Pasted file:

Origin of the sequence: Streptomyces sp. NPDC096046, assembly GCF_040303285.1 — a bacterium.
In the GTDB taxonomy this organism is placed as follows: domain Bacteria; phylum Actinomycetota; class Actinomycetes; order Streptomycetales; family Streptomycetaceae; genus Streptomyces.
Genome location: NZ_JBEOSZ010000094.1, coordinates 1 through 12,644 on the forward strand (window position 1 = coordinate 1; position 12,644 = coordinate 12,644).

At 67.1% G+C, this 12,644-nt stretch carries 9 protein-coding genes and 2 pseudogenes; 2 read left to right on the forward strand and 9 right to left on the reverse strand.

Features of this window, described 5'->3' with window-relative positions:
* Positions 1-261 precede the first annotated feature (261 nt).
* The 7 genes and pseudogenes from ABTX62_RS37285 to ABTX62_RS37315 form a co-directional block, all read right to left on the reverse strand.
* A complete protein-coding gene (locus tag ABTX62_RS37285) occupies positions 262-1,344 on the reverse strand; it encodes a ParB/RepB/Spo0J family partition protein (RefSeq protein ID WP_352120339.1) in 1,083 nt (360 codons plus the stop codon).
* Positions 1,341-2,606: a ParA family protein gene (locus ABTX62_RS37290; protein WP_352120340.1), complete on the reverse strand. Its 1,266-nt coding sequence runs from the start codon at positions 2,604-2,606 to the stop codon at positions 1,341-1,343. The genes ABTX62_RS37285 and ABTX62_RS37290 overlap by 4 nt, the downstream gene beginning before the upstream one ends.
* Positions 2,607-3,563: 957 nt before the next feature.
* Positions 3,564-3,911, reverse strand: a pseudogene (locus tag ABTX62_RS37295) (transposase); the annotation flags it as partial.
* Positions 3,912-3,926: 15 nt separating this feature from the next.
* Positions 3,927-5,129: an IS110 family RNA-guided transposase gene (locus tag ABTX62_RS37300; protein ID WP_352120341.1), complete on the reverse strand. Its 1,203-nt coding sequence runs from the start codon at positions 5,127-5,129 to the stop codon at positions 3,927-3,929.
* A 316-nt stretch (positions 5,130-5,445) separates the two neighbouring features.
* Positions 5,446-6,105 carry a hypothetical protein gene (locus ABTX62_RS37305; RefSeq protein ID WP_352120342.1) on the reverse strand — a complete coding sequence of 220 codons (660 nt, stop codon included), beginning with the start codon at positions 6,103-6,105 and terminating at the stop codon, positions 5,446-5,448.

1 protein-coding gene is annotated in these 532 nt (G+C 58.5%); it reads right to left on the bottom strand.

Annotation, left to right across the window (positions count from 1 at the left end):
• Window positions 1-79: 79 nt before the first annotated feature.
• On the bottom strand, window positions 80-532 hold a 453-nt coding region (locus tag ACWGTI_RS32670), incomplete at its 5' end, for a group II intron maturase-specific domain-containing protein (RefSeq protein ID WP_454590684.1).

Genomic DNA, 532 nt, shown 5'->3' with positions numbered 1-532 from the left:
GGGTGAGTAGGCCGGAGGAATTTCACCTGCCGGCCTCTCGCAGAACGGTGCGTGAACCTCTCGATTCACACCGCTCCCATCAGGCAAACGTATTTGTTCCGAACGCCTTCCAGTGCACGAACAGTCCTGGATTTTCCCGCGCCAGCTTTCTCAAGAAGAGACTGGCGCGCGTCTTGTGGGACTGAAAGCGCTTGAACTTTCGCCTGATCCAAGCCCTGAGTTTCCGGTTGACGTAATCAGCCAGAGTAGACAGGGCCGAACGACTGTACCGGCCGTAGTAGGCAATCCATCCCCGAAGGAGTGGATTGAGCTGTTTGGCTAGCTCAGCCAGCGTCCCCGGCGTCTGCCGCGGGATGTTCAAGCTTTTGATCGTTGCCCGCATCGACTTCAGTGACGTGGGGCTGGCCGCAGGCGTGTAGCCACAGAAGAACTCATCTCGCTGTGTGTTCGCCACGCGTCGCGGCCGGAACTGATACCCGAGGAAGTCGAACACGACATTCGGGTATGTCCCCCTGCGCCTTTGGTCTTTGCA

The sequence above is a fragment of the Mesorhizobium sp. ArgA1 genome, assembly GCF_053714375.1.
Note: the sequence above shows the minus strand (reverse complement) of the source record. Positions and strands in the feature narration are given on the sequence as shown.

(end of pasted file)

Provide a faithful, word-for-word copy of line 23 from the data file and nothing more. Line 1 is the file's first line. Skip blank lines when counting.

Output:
Note: the sequence above shows the minus strand (reverse complement) of the source record. Positions and strands in the feature narration are given on the sequence as shown.